How Caped Koala funded their business with KickStarter
13th Jul 2012 | 10:15
A users' guide to getting start-up funding from KickStarter
Ever had an idea for a new business but worried about getting the cash to start? Crowd-funding is one of the new ways to fund a business by offering an already keen audience the ability to pay-up-front for your products and services.
UK and Ireland gaming start-up Caped Koala are using US crowd-funding business KickStarter and so far they've raised a quarter of their funding, and they're well on the way to moving their first game PoraOra from Beta into a fully-fledged business.
TechRadar spoke exclusively with Neil Gallagher, Caped Koala's CEO about his experiences with crowd funding.
Do you think that crowdfunding such as Kickstarter are the new way to fund specific projects within small businesses?
Absolutely. The beauty of Kickstarter is that it allows small companies to market test to determine if people are prepared to pre-order. It provides micro-seed capital without relinquishment of ownership, which is extremely powerful.
Statistics seem to show that over half of all Kickstarter projects do not reach their funding goals. What does this say about this funding system as a whole?
Approximately 56% of projects do not get funded – so Kickstarter should not be regarded as an unlimited source of money. As Co-founder Yancey Strickler argued in a recent interview: "Most unsuccessfully funded projects come up short because of a lack of interest in the project or because their creators didn't promote it enough, not because of the Kickstarter page itself". An optimist would consider that a 43% of project success a reasonable.
Do you think that the crowd funding services that are available today offer investors enough protection from fraud, or the failure of the projects they are supporting?
We need to be clear that Kickstarter is not investing, it is effectively pre-ordering a product and I guess Kickstarter isn't exactly special in that regard. When fraud does happen, people will fight it just like they do anywhere else. Kickstarter advisor and board member Sunny Bates doesn't deny the risks of pledging but argues the price of individual Kickstarter pledges is so low that even if fraud did rear its head it wouldn't be worth the legal action from a backer.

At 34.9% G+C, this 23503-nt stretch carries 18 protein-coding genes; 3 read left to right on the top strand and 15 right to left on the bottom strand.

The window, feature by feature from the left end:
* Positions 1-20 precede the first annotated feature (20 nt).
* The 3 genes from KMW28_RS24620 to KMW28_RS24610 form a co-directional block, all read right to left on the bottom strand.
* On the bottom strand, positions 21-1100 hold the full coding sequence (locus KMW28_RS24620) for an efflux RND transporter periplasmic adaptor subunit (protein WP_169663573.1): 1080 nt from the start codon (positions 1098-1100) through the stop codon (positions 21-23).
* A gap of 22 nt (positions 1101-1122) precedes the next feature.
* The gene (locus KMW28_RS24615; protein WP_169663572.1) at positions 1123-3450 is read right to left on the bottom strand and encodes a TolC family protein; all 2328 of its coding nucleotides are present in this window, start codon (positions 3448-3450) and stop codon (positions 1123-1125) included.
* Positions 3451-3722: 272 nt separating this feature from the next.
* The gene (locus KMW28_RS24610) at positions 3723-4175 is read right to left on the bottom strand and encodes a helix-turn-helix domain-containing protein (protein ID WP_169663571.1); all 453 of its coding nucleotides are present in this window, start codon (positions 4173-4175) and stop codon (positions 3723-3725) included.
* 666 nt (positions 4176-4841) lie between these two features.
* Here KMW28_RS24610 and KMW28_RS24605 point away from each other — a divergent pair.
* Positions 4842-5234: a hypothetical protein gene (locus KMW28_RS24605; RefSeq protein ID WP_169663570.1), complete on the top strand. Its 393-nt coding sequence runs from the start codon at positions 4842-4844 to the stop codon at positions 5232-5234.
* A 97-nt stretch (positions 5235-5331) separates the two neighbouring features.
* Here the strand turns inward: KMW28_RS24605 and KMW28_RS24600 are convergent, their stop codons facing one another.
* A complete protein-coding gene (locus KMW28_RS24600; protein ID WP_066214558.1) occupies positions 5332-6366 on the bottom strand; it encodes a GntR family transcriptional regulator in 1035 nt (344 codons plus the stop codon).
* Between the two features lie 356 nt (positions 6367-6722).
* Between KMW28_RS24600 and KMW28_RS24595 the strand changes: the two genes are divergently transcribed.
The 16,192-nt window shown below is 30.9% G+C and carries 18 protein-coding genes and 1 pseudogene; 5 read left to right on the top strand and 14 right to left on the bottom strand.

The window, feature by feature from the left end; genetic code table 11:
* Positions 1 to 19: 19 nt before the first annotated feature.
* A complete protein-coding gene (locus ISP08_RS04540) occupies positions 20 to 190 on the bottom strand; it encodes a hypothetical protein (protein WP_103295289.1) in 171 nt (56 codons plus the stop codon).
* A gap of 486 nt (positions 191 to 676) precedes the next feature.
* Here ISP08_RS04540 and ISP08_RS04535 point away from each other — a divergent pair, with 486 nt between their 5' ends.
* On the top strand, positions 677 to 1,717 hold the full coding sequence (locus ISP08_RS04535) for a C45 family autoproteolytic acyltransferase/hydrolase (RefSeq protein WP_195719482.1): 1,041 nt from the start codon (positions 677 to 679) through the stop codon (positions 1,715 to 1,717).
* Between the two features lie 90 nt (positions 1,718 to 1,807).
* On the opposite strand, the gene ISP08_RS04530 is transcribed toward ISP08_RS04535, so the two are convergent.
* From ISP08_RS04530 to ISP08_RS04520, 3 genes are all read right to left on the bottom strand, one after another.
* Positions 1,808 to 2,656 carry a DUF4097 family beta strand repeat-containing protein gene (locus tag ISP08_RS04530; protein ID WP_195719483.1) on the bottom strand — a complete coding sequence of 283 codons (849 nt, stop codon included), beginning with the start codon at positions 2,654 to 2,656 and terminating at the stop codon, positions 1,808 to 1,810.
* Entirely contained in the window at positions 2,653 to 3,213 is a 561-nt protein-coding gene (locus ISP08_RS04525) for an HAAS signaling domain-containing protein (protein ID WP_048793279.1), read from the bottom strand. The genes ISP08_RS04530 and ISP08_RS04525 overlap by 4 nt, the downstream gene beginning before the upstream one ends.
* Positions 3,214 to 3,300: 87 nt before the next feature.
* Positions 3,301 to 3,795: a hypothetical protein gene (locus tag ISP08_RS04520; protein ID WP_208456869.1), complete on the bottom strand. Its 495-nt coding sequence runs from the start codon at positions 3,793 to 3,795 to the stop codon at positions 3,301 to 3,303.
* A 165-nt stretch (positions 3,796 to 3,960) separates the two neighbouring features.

Is there a danger that due diligence and proper business planning can get forgotten in the rush to obtain what can seem like an easy source of funding?
Unlike funding from banks Kickstarter does not require a history of revenues, cash flow projections and a string balance sheet. Succeeding on Kickstarter however does require a good product, a clear story, meticulous planning and an excellent PR campaign, all of which are not easy to full together.
Is venture capital funding dead in the face of the growing number of crowd funding services?
The on-going challenge for venture capitalists is to select companies that are going to produce a product that customer are willing to buy. Crowd funding provides this validation and proves whether a product/company has a market fit. They completely complement each other.
What do you think the future of crowd funding looks like? Will it become a legitimate source of business financing?
I think companies will use it more and more to test the market before implementing full product development. The old model was 'let's spend lots of money building a shiny box that someone may buy.' the new model is 'would you like to buy this new shiny box that I could build you," which is less painful for everybody.
To read more about crowd-funding see our article How to use crowd funding to finance your business?